Girl carrying a trolley in the airport
Alexandra Sabalier
May 21, 2020
2 min

Travel Permit Extensions in the U.S.

If you got unwillingly stuck in the United States because of circumstances caused by COVID-19, and are now afraid that your travel permit will soon expire, or if you’ve already overstayed and your travel permit has expired... there are solutions in place for you that you can do to prevent getting into trouble with the immigration authorities.

In this post I will break them down for you so that you know the procedure you must follow to extend your stay in the country and avoid accumulating illegal presence.

So let’s get you started.

Does the Immigration Authority let me stay past my permit?

If you find yourself in this situation, the first thing you have to know is that you’re not alone.

Due to the COVID-19 pandemic, many tourists stayed in the United States longer than what they had initially planned because the borders were unexpectedly closed, their flights were suspended, and many more other reasons out of their control.

Generally, nonimmigrants must leave the United States before their authorized admission period expires, but the current situation increased the necessity for the Department of Homeland Security (DHS) to work out solutions and solve the challenges related to immigration as a direct result of the travel restrictions and limitations currently imposed on travel transit.

The measures implemented by the DHS are relatively new, and many tourists do not know of their availability. But the most important aspect of these measures they have implemented is that they provide for ways that allow the extension of your stay beyond your initial authorized period.

How Can I Extend My Stay?

The method you will be able to use to extend your stay, will depend on the travel permit you entered the country with, and whether your permit is soon to expire, or if it has already expired.

A. If you entered the U.S. as a non-immigrant and your visa has not yet expired, then you can:

Request an extension:

Most non-immigrants can mitigate the immigration consequences of COVID-19 by timely filing an application for extension of stay (EOS) or change of status (COS). If you request the extension of your residence permit in time, you will not accumulate illegal presence while the application is in process.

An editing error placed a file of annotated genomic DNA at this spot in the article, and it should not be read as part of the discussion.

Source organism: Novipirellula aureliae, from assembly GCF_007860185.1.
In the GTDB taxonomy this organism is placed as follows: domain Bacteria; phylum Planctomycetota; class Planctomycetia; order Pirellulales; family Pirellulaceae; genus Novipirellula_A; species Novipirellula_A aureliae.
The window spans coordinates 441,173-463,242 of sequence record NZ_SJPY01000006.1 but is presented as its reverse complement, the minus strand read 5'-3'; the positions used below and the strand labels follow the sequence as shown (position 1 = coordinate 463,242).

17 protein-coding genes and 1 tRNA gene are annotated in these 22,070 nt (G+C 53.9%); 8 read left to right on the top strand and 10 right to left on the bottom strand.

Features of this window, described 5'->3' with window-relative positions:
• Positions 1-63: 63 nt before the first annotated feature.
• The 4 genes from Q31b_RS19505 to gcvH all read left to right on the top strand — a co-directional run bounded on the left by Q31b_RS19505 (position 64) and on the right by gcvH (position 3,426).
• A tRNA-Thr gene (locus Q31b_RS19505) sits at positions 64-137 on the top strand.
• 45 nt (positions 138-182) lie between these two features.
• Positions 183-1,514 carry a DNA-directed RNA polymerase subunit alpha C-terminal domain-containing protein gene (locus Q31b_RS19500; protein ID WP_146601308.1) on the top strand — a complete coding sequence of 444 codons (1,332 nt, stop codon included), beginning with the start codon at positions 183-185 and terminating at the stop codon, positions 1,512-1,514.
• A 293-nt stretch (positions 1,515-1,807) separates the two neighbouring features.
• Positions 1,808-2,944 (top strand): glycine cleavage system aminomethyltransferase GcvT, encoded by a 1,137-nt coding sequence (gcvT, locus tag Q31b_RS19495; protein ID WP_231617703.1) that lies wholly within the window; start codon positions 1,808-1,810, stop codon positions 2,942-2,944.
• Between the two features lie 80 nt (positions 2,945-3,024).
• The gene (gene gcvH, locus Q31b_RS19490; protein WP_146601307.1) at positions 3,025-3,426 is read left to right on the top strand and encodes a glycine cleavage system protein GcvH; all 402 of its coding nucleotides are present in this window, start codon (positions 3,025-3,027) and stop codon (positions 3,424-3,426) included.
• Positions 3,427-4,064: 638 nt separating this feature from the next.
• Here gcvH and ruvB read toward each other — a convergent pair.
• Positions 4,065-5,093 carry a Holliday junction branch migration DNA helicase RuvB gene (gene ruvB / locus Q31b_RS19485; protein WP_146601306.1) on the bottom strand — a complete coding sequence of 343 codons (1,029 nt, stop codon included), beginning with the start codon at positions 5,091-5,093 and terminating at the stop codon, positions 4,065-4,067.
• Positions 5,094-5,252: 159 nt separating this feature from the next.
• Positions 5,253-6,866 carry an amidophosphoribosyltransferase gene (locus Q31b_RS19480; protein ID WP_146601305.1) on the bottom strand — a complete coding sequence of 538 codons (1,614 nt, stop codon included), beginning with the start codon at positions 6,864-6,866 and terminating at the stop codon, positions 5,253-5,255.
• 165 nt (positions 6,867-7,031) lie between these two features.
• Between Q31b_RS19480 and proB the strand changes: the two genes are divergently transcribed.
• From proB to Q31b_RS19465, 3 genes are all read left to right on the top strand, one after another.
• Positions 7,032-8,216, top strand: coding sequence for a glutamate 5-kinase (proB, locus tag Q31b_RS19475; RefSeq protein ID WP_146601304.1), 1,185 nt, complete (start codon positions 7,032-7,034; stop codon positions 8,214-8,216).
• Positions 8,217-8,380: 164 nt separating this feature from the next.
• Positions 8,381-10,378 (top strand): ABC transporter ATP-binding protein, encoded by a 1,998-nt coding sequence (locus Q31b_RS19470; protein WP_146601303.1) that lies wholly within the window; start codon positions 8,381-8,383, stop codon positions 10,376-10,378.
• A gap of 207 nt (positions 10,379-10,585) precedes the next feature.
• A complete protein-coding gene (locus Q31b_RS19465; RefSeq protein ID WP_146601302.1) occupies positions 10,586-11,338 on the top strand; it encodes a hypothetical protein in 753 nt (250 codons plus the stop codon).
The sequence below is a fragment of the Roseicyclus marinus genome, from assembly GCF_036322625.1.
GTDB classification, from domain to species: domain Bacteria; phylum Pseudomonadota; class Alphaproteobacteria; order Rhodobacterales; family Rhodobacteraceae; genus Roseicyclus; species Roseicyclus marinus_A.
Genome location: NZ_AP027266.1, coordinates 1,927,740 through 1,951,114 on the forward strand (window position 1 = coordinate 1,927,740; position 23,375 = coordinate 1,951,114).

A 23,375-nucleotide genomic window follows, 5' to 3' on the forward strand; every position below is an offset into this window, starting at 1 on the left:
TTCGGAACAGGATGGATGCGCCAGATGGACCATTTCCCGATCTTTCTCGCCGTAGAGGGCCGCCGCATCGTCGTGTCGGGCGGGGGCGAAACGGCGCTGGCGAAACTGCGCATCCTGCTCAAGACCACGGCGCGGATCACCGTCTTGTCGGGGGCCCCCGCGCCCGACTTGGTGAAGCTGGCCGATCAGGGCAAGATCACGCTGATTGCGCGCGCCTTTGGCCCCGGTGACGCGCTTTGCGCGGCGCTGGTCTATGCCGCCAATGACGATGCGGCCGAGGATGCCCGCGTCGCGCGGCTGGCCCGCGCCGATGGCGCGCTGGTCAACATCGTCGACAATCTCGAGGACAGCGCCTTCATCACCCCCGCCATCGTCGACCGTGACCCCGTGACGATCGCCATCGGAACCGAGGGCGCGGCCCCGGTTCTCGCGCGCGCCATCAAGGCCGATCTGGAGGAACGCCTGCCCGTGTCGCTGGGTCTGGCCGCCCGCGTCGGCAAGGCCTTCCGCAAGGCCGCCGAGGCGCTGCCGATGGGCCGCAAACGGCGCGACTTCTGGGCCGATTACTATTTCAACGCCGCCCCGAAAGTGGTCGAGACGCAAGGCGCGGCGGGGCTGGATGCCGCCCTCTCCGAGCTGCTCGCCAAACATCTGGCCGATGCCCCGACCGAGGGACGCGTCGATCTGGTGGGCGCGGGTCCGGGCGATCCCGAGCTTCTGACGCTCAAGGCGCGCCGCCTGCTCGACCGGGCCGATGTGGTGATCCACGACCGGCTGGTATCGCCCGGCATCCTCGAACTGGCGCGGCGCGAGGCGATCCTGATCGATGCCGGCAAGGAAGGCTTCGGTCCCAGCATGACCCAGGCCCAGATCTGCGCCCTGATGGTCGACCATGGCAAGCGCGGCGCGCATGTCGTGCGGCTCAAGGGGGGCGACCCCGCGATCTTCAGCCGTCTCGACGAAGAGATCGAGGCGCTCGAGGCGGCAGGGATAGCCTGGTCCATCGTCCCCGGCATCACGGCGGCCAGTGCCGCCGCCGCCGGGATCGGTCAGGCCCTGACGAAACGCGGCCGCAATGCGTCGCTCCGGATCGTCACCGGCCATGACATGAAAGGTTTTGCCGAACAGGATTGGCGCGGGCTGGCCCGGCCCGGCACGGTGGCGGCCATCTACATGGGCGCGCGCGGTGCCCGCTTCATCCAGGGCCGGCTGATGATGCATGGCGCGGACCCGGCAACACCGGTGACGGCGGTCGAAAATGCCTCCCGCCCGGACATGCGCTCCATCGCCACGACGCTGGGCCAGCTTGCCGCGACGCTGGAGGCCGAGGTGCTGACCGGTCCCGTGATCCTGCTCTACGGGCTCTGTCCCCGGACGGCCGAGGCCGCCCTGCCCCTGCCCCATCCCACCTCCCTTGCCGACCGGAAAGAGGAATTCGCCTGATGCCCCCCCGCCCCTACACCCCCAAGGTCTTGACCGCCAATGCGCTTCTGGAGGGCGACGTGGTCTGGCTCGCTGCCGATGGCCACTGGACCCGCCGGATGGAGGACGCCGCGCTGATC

How can I request this extension?

You have to:

  1. Fill out the online form I-539
  2. Be sure to read and review each of the instructions on form I-539
  3. Pay $ 370 for the application and $ 85 for biometric fingerprinting
  4. Send it by certified mail

B. If you entered the U.S. as a non-immigrant but your permit already expired, then you can:

Present an excuse for your delay:

Following this request, the USCIS, in its discretion, may excuse the failure to file on time, on a case by case basis, if it was due to extraordinary circumstances beyond your control, such as those caused by COVID-19.

How can I request this excuse and extension?

You can:

  1. File a request for extension of stay or change of status on Forms I-129 or I-539
  2. Present credible evidence to support your delayed application and the reasons why you were not able to timely leave the country before your permit expired
  3. Make sure that the length of your overstay fits according to these circumstances

C. If you entered the U.S. with the Waiver visa program (ESTA), and now your 90 days are running out, you can receive 30 more days of extension for your stay

How can I request this 30 days extension?

For the authorization of this extension, you have to:

  1. Contact the local USCIS
  2. Contact the U.S. Custom and Border Protection (CBP), or through the CBP Telephone toll-free within the United States: (877) 227-5511

It is important that you are aware that every case and circumstance is different, and it is possible that your own situation requires a distinct solution. Therefore, please note that this information is general, and it’s given for general purposes only. For specific responses to your specific case, please consult your attorney. If you do not have an attorney, be sure to consult your specific circumstances with an experienced immigration law attorney.

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